HTC Evo View 4G Tablet Features Scribe Digital Pen
HTC Evo View 4G Tablet Features Scribe Digital Pen
Has Sprint (NYSE:S) become the ultimate purveyor of mobile devices steeped in clever gimmicks? It sure seems that way, but if the devices are gimmicky, they're also a whole lot of fun.
First was the Kyocera Echo dual-screen Android smartphone, which launched in April. On June 24, Sprint rolled out two new novelty devices on its 4G WiMAX network: the HTC Evo 3D 4G smartphone and the HTC Evo View 4G tablet computer.
The Evo 3D 4G, which I reviewed last week, has two 5MP cameras to enable 3D photos and video creation and consumption. 3D viewing without glasses is pretty cool.
The Evo View 4G, which I just spent the last week using as my personal tablet, has a much different trick. The tablet lets users take notes with the well-crafted HTC Scribe digital pen and save them, or just scribble all over the screens in fits of whimsy. Users can save those doodles, too.
This is my favorite feature of the tablet, which is why I mentioned it up-front. I'll circle back to it later after I hash out the specs.
The View 4G is petite in length (less than 8 inches) and width (less than 4.5 inches) but chunky in the middle at slightly more than a half-inch thick. The device also mercifully weighs less than 15 ounces. Anytime you get a tablet under a pound it's a bonus.
The View 4G is encased in nondescript soft, gray plastic and features the same rounded edges as most of its smartphones, such as the aforementioned Evo 3D 4G and ThunderBolt 4G. The tablet feels really comfortable in one palm and is super-manageable with two hands.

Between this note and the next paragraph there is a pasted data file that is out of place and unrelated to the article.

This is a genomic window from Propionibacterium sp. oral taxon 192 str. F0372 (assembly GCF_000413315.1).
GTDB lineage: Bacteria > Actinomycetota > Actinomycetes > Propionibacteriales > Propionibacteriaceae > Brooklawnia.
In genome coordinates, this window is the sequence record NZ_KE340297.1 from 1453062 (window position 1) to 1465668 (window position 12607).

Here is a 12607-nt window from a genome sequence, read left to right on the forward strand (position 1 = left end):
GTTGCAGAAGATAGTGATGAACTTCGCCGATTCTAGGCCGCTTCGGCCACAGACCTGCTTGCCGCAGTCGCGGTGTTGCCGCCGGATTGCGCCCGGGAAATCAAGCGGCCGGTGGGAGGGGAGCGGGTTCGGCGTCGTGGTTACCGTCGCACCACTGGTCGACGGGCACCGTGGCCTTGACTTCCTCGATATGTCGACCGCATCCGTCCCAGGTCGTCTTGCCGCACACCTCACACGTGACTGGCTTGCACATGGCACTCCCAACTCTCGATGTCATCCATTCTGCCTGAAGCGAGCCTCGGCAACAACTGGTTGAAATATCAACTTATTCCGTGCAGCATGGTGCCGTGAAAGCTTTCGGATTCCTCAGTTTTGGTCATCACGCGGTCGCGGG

Right out of the box, I had two strong reservations about this tablet. My first concern was its 7-inch screen (1024 by 600 resolution) real estate, a form factor I became familiar with from the original Galaxy Tab and more recently RIM's (NASDAQ:RIMM) Blackberry PlayBook.
Apple's (NASDAQ:AAPL) iPad set the standard with 9.7 inches of bold, beautiful tabletry. The Motorola Mobility (NASDAQ:MMI) Xoom's 10.1 inches of screen and the Samsung Galaxy Tab's 10.1 went a bit farther and proved the ideal size for me.
My second concern was the OS. "Gingerbread" was built for smartphones, while the Xoom and Tab 10.1 use Google's (NASDAQ:GOOG) Android 3.0 "Honeycomb" branch, built specifically with the larger tablet form factor in mind.
HTC and Sprint said that the View 4G will get the Honeycomb bump, but that won't be until the launch later this year of Honeycomb 3.2, which is tailored for tablets of 7 inches.
However, Gingerbread performed well for most of the applications I tested here, particularly those wed to the HTC Sense 2.1 user interface HTC designed specially for its tablets. Facebook and Twitter for HTC Sense were a pleasure to use, as was Foursquare, YouTube and Angry Birds.
The HTC Evo View 4G Is a Fun Note-Taking Machine